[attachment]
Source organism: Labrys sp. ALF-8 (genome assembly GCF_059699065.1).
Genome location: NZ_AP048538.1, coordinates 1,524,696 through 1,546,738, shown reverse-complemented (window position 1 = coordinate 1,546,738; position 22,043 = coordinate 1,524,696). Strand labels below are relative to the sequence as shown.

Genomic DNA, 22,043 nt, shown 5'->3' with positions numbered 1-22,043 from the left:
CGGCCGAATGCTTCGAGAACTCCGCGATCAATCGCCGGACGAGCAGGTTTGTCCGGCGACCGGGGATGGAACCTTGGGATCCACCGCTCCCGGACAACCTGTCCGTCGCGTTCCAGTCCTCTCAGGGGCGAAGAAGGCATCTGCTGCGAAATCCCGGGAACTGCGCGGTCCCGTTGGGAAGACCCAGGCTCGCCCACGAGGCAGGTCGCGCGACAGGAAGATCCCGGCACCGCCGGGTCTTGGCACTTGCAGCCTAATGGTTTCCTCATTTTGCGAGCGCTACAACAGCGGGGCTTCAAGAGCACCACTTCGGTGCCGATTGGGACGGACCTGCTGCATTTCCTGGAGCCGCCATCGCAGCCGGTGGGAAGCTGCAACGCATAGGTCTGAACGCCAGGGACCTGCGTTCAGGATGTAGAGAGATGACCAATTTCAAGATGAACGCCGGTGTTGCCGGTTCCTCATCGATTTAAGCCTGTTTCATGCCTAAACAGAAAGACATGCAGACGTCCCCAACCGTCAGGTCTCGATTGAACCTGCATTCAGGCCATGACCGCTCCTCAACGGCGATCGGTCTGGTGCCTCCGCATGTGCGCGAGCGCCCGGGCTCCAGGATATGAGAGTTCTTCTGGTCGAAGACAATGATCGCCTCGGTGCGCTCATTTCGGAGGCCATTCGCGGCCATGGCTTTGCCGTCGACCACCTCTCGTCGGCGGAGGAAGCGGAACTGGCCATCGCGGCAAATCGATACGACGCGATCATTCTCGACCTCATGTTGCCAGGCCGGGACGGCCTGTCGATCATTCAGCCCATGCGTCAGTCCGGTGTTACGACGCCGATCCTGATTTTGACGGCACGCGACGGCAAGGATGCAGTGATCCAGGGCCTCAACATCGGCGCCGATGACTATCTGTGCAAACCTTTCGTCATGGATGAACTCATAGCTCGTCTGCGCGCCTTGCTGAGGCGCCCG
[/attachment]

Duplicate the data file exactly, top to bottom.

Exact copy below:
Source organism: Labrys sp. ALF-8 (genome assembly GCF_059699065.1).
Genome location: NZ_AP048538.1, coordinates 1,524,696 through 1,546,738, shown reverse-complemented (window position 1 = coordinate 1,546,738; position 22,043 = coordinate 1,524,696). Strand labels below are relative to the sequence as shown.

Genomic DNA, 22,043 nt, shown 5'->3' with positions numbered 1-22,043 from the left:
CGGCCGAATGCTTCGAGAACTCCGCGATCAATCGCCGGACGAGCAGGTTTGTCCGGCGACCGGGGATGGAACCTTGGGATCCACCGCTCCCGGACAACCTGTCCGTCGCGTTCCAGTCCTCTCAGGGGCGAAGAAGGCATCTGCTGCGAAATCCCGGGAACTGCGCGGTCCCGTTGGGAAGACCCAGGCTCGCCCACGAGGCAGGTCGCGCGACAGGAAGATCCCGGCACCGCCGGGTCTTGGCACTTGCAGCCTAATGGTTTCCTCATTTTGCGAGCGCTACAACAGCGGGGCTTCAAGAGCACCACTTCGGTGCCGATTGGGACGGACCTGCTGCATTTCCTGGAGCCGCCATCGCAGCCGGTGGGAAGCTGCAACGCATAGGTCTGAACGCCAGGGACCTGCGTTCAGGATGTAGAGAGATGACCAATTTCAAGATGAACGCCGGTGTTGCCGGTTCCTCATCGATTTAAGCCTGTTTCATGCCTAAACAGAAAGACATGCAGACGTCCCCAACCGTCAGGTCTCGATTGAACCTGCATTCAGGCCATGACCGCTCCTCAACGGCGATCGGTCTGGTGCCTCCGCATGTGCGCGAGCGCCCGGGCTCCAGGATATGAGAGTTCTTCTGGTCGAAGACAATGATCGCCTCGGTGCGCTCATTTCGGAGGCCATTCGCGGCCATGGCTTTGCCGTCGACCACCTCTCGTCGGCGGAGGAAGCGGAACTGGCCATCGCGGCAAATCGATACGACGCGATCATTCTCGACCTCATGTTGCCAGGCCGGGACGGCCTGTCGATCATTCAGCCCATGCGTCAGTCCGGTGTTACGACGCCGATCCTGATTTTGACGGCACGCGACGGCAAGGATGCAGTGATCCAGGGCCTCAACATCGGCGCCGATGACTATCTGTGCAAACCTTTCGTCATGGATGAACTCATAGCTCGTCTGCGCGCCTTGCTGAGGCGCCCG